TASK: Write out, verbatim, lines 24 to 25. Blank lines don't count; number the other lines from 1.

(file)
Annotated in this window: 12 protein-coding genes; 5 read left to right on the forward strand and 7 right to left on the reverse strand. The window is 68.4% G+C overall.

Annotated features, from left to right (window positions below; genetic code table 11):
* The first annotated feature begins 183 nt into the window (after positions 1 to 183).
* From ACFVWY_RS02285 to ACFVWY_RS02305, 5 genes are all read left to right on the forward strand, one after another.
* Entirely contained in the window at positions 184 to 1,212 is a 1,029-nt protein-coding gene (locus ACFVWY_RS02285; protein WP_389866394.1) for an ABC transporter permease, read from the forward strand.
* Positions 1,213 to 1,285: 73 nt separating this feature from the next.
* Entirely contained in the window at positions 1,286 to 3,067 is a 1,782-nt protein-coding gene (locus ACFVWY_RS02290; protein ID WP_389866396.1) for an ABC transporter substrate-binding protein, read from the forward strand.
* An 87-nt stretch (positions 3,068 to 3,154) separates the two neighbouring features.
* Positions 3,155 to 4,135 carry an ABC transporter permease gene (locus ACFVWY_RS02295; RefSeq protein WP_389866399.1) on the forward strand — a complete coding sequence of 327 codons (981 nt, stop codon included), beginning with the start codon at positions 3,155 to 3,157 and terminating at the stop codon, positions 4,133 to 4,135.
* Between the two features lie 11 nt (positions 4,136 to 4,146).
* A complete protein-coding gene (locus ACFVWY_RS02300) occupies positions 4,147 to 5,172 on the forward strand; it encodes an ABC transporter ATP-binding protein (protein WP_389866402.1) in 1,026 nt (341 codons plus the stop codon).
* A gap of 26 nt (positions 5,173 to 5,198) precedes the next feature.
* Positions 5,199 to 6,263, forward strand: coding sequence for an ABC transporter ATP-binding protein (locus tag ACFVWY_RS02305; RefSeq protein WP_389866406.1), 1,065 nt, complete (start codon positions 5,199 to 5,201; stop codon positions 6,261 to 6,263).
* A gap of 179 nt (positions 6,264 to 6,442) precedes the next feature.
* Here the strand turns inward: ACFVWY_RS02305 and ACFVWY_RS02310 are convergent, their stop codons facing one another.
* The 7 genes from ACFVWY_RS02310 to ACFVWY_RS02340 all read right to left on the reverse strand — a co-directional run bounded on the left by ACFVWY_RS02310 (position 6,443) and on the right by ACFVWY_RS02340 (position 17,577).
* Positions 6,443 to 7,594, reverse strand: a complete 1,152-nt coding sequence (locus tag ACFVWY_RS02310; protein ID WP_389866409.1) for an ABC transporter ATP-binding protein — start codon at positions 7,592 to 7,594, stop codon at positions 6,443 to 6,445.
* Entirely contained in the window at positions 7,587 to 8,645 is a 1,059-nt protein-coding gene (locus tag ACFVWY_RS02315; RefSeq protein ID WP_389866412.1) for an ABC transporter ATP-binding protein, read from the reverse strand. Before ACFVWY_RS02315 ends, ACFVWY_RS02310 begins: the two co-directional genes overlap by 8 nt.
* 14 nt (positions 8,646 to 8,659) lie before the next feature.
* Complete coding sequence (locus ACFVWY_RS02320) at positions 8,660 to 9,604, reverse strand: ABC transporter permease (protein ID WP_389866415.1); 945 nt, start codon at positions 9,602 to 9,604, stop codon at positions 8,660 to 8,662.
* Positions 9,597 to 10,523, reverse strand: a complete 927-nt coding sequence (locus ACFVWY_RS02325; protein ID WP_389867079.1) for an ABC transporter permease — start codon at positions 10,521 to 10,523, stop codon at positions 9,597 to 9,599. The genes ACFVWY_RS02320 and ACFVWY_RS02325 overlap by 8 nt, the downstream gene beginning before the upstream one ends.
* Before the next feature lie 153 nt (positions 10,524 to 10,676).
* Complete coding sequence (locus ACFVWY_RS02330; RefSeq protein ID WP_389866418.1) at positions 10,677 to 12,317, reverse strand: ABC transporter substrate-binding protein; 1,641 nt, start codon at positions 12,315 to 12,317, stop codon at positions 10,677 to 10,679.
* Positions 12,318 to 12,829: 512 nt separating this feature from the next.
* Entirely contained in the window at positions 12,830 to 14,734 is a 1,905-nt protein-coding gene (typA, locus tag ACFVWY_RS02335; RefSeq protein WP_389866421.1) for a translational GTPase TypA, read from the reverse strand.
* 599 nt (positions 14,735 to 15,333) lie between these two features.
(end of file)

* Positions 12,318 to 12,829: 512 nt separating this feature from the next.
* Entirely contained in the window at positions 12,830 to 14,734 is a 1,905-nt protein-coding gene (typA, locus tag ACFVWY_RS02335; RefSeq protein WP_389866421.1) for a translational GTPase TypA, read from the reverse strand.